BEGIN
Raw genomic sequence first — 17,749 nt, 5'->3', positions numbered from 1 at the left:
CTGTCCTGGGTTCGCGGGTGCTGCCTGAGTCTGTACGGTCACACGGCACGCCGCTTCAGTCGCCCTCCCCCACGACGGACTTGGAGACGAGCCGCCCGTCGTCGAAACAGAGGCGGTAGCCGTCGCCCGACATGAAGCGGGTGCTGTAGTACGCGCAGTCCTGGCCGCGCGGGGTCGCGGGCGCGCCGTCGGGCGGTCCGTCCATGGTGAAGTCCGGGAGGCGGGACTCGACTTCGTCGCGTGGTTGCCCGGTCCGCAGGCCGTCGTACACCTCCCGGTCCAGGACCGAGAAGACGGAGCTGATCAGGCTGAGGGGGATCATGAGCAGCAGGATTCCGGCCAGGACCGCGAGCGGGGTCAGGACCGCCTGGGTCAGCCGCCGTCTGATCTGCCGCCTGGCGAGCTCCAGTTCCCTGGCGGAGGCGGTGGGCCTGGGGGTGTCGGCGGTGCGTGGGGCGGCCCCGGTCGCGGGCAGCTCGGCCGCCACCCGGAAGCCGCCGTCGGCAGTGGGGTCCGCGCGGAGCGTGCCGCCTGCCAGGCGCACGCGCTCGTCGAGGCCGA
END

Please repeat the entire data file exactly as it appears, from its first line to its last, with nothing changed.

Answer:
Raw genomic sequence first — 17,749 nt, 5'->3', positions numbered from 1 at the left:
CTGTCCTGGGTTCGCGGGTGCTGCCTGAGTCTGTACGGTCACACGGCACGCCGCTTCAGTCGCCCTCCCCCACGACGGACTTGGAGACGAGCCGCCCGTCGTCGAAACAGAGGCGGTAGCCGTCGCCCGACATGAAGCGGGTGCTGTAGTACGCGCAGTCCTGGCCGCGCGGGGTCGCGGGCGCGCCGTCGGGCGGTCCGTCCATGGTGAAGTCCGGGAGGCGGGACTCGACTTCGTCGCGTGGTTGCCCGGTCCGCAGGCCGTCGTACACCTCCCGGTCCAGGACCGAGAAGACGGAGCTGATCAGGCTGAGGGGGATCATGAGCAGCAGGATTCCGGCCAGGACCGCGAGCGGGGTCAGGACCGCCTGGGTCAGCCGCCGTCTGATCTGCCGCCTGGCGAGCTCCAGTTCCCTGGCGGAGGCGGTGGGCCTGGGGGTGTCGGCGGTGCGTGGGGCGGCCCCGGTCGCGGGCAGCTCGGCCGCCACCCGGAAGCCGCCGTCGGCAGTGGGGTCCGCGCGGAGCGTGCCGCCTGCCAGGCGCACGCGCTCGTCGAGGCCGA